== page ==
Ives' parts were recorded later. He and his character were added to the cast just before the end of production, after NBC and General Electric, the show's sponsor, asked Rankin and Bass to add a name familiar to audiences to the cast.[12] Character designer Antony Peters intentionally made the Sam the Snowman character resemble Ives.[13]

After the script, concept designs and storyboards for Rudolph were done by Arthur Rankin, Jr. and his staff of artists at Rankin/Bass in New York City. The company's trademark stop motion animation process, known as "Animagic", was filmed at MOM Productions in Tokyo with supervision by Tadahito Mochinaga and associate direction by Kizo Nagashima.[9] Besides Rudolph, Mochinaga and the rest of the Japanese puppet animation staff are also known for their partnership with Rankin/Bass on their other Animagic productions almost throughout the 1960s, from The New Adventures of Pinocchio, to Willy McBean and his Magic Machine, to The Daydreamer and Mad Monster Party?[9]

Title card. The copyright notice is dated MCLXIV (1164) instead of MCMLXIV (1964), potentially putting elements unique to the special into the public domain in the United States.

In the original production Billie Mae Richards, who voiced Rudolph, was credited as "Billy Richards" since Rankin and Bass did not want to disclose that a woman had done the part.[11] Antony Peters' name was also misspelled,[12] as was the year of the copyright notice (which used Roman numerals), listing it as MCLXIV (year 1164) and not MCMLXIV,[14] potentially weakening the copyright.[15]

The dolls for Rudolph and Santa cost $5,000 to make.[16][17]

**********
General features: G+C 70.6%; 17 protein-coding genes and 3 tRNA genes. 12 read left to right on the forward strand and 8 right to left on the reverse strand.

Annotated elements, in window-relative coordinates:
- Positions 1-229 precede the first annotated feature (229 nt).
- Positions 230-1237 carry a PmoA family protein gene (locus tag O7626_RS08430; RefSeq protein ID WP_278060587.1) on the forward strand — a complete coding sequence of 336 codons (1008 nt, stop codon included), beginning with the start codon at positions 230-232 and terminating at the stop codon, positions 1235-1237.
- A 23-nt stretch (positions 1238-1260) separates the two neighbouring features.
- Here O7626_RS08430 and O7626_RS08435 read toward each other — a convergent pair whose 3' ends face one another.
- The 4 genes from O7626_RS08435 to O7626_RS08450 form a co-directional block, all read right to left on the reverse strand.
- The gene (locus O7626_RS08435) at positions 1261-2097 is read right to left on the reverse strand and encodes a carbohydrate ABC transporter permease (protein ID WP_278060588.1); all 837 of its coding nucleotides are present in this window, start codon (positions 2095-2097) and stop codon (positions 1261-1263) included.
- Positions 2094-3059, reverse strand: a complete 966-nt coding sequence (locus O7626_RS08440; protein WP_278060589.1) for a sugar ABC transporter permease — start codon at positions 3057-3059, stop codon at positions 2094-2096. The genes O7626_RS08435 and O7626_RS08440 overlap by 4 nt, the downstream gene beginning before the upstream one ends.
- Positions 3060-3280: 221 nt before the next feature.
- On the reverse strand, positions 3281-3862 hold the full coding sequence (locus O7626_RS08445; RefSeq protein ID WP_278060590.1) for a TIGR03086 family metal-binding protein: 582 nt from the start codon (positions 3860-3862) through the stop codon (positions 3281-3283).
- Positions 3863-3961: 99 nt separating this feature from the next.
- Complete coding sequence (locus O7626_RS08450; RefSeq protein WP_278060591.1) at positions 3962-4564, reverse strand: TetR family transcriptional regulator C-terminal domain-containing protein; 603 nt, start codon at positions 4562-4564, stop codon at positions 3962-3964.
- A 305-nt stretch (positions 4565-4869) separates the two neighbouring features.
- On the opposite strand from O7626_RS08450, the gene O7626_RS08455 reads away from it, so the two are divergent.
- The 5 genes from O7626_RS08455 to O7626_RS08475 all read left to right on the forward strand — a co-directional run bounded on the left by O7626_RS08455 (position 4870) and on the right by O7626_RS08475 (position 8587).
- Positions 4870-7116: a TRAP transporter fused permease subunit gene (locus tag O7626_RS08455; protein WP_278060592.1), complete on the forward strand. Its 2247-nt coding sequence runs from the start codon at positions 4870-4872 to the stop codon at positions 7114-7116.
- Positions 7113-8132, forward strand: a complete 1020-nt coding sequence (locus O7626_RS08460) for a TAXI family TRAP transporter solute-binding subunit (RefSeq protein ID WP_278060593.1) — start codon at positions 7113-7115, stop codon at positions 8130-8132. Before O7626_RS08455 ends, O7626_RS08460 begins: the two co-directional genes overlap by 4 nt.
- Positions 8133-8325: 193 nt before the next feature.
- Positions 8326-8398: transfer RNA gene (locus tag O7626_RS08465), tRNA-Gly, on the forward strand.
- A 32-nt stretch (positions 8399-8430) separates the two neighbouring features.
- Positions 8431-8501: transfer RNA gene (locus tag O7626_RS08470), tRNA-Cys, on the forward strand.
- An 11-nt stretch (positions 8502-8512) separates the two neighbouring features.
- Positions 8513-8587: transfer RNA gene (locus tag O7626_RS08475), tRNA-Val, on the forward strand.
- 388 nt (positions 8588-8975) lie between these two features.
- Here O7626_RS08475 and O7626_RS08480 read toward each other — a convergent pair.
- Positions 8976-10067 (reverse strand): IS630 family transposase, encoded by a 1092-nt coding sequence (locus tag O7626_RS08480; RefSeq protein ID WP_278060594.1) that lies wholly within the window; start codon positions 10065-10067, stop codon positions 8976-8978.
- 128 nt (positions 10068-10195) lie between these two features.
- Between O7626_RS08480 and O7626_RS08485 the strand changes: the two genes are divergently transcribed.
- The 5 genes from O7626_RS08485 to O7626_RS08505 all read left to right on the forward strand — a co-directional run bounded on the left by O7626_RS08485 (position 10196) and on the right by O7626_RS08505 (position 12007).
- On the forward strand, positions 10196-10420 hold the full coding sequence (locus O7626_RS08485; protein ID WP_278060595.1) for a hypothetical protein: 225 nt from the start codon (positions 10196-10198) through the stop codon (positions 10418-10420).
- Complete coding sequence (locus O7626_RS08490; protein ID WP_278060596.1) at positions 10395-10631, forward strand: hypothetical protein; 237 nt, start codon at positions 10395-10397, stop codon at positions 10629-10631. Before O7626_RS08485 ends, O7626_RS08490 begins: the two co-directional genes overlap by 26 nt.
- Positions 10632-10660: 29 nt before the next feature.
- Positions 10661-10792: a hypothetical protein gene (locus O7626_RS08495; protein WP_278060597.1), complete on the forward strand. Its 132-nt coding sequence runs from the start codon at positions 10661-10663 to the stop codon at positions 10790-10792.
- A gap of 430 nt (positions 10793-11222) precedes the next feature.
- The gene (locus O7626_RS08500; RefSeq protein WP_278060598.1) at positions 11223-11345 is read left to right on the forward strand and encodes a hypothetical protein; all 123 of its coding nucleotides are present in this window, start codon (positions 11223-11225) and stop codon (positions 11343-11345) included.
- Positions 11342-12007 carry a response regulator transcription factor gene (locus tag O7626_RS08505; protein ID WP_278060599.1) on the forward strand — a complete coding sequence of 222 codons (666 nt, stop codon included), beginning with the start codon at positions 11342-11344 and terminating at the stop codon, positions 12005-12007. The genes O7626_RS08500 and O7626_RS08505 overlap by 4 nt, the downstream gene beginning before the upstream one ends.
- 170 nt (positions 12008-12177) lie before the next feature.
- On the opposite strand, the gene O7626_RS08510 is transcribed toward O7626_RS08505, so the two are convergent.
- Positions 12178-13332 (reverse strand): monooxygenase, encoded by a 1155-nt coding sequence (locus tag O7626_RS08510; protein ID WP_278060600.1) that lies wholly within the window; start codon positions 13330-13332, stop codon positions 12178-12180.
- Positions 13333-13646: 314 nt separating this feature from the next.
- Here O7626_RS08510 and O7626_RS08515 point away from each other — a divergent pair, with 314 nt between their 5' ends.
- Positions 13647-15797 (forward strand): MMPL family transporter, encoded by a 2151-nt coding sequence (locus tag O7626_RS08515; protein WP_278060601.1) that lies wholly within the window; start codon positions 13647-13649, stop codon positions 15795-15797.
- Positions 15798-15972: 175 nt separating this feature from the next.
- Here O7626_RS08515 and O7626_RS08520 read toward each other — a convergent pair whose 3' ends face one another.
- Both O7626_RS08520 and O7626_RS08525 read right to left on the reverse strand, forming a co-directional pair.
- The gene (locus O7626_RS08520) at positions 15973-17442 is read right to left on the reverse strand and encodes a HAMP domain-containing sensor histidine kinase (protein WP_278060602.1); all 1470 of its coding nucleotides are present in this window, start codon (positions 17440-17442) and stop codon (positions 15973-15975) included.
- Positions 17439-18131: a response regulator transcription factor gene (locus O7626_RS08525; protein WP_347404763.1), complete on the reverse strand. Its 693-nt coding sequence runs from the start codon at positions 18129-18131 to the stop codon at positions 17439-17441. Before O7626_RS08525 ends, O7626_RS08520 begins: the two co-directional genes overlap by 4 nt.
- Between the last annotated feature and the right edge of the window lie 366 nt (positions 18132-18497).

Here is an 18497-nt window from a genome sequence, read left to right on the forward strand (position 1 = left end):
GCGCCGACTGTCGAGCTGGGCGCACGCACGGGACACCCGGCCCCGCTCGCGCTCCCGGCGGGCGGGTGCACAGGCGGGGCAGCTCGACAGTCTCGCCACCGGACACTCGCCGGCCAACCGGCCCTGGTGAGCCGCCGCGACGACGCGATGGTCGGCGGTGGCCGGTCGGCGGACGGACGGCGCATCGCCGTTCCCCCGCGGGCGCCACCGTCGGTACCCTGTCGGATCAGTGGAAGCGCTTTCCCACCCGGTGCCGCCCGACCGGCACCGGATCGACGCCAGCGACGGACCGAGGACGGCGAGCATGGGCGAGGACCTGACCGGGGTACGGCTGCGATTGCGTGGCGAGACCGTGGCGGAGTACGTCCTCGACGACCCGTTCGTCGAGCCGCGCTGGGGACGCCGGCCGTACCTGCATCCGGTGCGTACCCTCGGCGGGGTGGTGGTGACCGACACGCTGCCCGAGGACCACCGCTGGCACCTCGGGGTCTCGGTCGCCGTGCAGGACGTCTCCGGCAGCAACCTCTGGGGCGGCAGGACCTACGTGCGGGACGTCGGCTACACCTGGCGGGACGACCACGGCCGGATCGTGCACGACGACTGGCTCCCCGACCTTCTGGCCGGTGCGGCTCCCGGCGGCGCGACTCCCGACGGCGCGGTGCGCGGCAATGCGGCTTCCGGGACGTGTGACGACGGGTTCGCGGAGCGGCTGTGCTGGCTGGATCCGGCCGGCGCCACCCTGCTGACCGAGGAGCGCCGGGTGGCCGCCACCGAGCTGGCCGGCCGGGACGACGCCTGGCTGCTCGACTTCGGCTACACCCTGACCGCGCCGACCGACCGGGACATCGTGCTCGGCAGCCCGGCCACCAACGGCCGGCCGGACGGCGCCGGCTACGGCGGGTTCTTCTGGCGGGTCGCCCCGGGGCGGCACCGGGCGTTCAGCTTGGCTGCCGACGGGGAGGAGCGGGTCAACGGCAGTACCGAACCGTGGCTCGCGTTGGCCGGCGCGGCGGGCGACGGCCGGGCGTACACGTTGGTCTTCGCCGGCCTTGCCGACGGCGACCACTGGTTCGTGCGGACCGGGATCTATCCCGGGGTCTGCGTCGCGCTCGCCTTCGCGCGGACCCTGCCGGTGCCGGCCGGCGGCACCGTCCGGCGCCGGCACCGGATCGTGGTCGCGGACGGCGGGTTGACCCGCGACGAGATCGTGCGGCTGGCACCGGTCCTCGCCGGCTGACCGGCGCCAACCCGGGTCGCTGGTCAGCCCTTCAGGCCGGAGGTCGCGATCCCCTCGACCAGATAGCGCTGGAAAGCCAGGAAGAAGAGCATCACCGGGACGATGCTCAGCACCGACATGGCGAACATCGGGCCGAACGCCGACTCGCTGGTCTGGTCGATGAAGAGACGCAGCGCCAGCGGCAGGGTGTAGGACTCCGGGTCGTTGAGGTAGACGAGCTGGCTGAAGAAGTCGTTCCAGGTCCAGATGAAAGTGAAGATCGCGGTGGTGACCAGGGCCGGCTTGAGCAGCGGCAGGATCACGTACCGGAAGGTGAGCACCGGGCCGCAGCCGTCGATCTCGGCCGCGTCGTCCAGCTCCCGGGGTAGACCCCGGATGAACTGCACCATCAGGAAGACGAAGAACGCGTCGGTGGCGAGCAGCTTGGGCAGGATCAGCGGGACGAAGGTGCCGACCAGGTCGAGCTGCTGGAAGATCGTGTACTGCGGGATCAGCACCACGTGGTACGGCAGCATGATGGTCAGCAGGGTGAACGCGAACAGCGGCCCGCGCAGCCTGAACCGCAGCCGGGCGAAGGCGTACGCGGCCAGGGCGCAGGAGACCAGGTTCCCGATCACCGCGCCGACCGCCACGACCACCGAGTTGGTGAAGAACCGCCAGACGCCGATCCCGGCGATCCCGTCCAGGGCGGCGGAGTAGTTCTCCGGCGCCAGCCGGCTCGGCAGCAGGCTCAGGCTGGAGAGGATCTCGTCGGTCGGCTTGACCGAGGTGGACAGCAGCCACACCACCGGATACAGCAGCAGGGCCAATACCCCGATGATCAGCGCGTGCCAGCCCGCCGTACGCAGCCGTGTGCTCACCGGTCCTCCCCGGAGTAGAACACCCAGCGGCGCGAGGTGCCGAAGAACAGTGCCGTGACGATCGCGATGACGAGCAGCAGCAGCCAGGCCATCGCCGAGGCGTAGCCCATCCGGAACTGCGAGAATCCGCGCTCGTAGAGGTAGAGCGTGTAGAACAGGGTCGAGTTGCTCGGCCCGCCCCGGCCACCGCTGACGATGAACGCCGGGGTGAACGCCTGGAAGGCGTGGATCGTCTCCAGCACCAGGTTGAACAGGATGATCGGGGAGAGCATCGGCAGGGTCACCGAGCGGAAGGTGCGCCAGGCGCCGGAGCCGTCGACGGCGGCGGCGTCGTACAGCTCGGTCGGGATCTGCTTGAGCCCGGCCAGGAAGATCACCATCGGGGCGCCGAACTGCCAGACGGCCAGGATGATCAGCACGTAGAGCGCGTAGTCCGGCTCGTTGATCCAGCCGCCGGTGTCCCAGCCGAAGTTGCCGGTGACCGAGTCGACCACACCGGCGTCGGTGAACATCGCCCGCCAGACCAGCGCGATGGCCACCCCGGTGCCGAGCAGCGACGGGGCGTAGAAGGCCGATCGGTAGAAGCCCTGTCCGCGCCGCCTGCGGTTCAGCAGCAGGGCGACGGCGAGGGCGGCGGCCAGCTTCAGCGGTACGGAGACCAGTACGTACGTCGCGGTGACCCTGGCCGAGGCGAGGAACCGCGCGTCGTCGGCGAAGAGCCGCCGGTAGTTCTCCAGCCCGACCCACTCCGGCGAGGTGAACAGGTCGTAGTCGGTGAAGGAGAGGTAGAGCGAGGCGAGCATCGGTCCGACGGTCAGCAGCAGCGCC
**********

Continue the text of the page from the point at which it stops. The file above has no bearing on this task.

Since those involved with the production had no idea of the future value of the stop-motion puppet figures used in the production, many were not preserved. Rankin claimed in 2007 to be in possession of an original Rudolph figure.[18] Nine other puppets—including Santa and young Rudolph—were given to a secretary, who gave them to family members, which were eventually damaged over time due to poor storage.[18] In 2005, the remaining two puppets of Rudolph and Santa were appraised on Antiques Roadshow; the episode aired in 2006 on PBS. At that time, their appraised value was between $8,000 and $10,000. The puppets had been damaged through years of rough handling by children and storage in an attic.[19] Toy aficionado Kevin Kriess bought Santa and Rudolph in 2005; in 2007, he had both puppets restored by Screen Novelties, a Los Angeles-based collective of film directors specializing in stop-motion animation, with puppet fabricator Robin Walsh leading the project.[18][20] The figures have been shown at conventions since then.[21] They were sold at auction on November 13, 2020.[22][23] netting a $368,000 sale price, doubling the expected return.[24] On December 22, 2020, they were donated to the Center for Puppetry Arts in Atlanta, Georgia.[25]

Ives, and his estate since his 1995 death, received annual residuals from the show, the only actor in it to do so. "This business of residuals was new to our union, which was not quite as strong as SAG or others in the States", Soles recalled in 2014.[12] He, Richards and the other main cast voices received only a thousand dollars over the three years after the special's original airing; it has in some years since made $100 million. While Richards said in 2000 that her compensation was a "sore subject" for her, she had no complaints about the work itself. "I feel so lucky to have something that has made such an impact on people, and it's because of the story first and foremost."[26]